Research Computing >> Software >> Matlab




UNIX: Matlab (R2011b) is currently available in Kellogg's UNIX server, Skew5. To start Matlab, type "matlab" at the command prompt.

Research faculty and staff can also get a copy of NU licensed MATLAB for UNIX on their LINUX/UNIX workstations, provided the machines are university owned. The license fees need to be paid through a CUFS account. Please contact Research Computing for more information.

MS Windows: Matlab version is installed in 16 machines at the Kellogg computer laboratories. Through a Northwestern University campus-wide site license, faculty can use this license on their desktop or laptop machines by paying a license fee. Kellogg departments or faculty members can also request copies for doctoral students. The license fees need to be paid through a CUFS account. Research Computing administers Matlab licenses for Kellogg.

To install the current version of Matlab please go to the following link:

Matlab Installation Guide.

The following toolboxes are available:

Toolbox Skew3 Concurrent Standalone (laptop)
Control System toolbox x; x x
Extended Symbolic Math toolbox x x  
Financial Time Series toolbox x x x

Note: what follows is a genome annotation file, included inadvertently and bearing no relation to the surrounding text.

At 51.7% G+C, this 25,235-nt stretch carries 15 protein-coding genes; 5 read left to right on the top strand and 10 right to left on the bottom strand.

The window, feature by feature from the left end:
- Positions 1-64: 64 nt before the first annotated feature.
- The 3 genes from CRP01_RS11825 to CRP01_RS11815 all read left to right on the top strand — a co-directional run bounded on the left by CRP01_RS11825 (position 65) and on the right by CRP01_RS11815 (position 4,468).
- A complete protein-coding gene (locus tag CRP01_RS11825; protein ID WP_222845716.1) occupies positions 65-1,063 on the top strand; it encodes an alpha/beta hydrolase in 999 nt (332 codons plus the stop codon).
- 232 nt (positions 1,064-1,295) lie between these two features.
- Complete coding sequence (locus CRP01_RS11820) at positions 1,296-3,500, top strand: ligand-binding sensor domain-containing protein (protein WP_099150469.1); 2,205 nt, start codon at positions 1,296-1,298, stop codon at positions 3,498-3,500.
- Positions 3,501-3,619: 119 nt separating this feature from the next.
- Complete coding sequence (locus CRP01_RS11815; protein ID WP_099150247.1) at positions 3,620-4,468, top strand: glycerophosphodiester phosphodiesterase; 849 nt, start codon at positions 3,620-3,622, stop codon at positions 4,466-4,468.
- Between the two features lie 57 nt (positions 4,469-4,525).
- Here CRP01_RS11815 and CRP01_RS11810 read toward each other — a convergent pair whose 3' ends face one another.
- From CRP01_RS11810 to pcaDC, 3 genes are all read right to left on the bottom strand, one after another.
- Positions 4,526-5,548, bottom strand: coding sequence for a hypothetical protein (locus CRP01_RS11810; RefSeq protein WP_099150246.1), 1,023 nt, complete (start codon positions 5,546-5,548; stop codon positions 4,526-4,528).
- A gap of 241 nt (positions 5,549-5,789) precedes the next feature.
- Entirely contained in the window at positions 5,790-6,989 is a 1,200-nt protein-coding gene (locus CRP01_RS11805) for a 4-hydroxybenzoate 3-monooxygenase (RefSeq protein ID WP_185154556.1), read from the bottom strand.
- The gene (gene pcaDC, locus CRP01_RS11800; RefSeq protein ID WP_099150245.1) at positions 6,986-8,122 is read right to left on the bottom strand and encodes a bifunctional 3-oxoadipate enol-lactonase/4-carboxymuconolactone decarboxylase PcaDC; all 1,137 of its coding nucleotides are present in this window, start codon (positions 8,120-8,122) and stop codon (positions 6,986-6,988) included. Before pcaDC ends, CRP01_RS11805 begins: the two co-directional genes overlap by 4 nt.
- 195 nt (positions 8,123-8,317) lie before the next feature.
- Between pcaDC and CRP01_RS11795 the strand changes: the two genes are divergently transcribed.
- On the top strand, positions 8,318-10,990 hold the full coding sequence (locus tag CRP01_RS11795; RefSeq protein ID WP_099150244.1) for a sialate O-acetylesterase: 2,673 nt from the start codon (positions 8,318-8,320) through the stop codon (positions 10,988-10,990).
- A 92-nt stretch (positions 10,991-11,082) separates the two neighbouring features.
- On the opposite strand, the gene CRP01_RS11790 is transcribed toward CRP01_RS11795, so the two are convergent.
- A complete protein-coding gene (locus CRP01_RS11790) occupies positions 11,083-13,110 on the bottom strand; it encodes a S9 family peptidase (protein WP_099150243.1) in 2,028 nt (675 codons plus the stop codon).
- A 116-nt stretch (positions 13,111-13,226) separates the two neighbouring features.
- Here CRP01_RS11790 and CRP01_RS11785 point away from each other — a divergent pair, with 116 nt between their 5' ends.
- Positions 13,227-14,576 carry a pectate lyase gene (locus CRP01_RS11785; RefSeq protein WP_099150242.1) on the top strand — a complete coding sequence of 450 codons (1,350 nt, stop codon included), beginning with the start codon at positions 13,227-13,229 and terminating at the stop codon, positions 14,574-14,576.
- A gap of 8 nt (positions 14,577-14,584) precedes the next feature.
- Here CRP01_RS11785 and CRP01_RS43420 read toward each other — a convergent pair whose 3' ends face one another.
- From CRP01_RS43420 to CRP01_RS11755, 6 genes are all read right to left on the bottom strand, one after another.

Financial toolbox x x x
GARCH toolbox x x  
Image Processing toolbox x x x
Matlab Compiler x x x
Matlab toolbox x x x
NAG Foundation toolbox x x x
Neural Network toolbox x x  
Optimization toolbox x x x
Partial Differential Equation toolbox x x  
Signal Processing toolbox x x x
Simulink x x x
Spline x x  
Stateflow x x x
Statistics toolbox x x x
Symbolic Math toolbox x x  
System Identification toolbox x x x
Wavelet toolbox x x x


Matlab is an interactive, matrix-based language for technical computing, which allows easy implementation of statistical algorithms and numerical simulations. Highlights of Matlab include the number of toolboxes (collections of programs to address specific sets of problems) available. The disadvantage of Matlab is that it tends to use a significant amount of memory and it is relatively slow in executing if-statements, and for- and while-loops that can not be vectorized.

Vendor information

The MathWorks, Inc.
3 Apple Hill Drive
Natick, MA 01760-2098
Phone: 508-647-7000


The MathWorks web pages offer several support options:

Running Matlab


To start Matlab in UNIX (either in a terminal or in a X-Windows session), type "matlab" at the prompt. To run a Matlab m-file in "batch", use the UNIX re-direction symbol ("<"). For example:

matlab < filename.m

Matlab reads each line of filename.m as if it was typed by the user at the Matlab prompt.

To end the Matlab session, type " quit " at the Matlab prompt (">>"). If you do not exit the program properly (i.e., if you quit by closing the Xterm or telnet session, rather than typing "quit"), the Matlab session does not end. It continues to use memory and CPU.

When running time-consuming M-files, it may be desirable to run Matlab in the background in order to work on something else or to log out of the computer. To run Matlab in the background, type the following command at the UNIX prompt.

nohup matlab < file.m > output &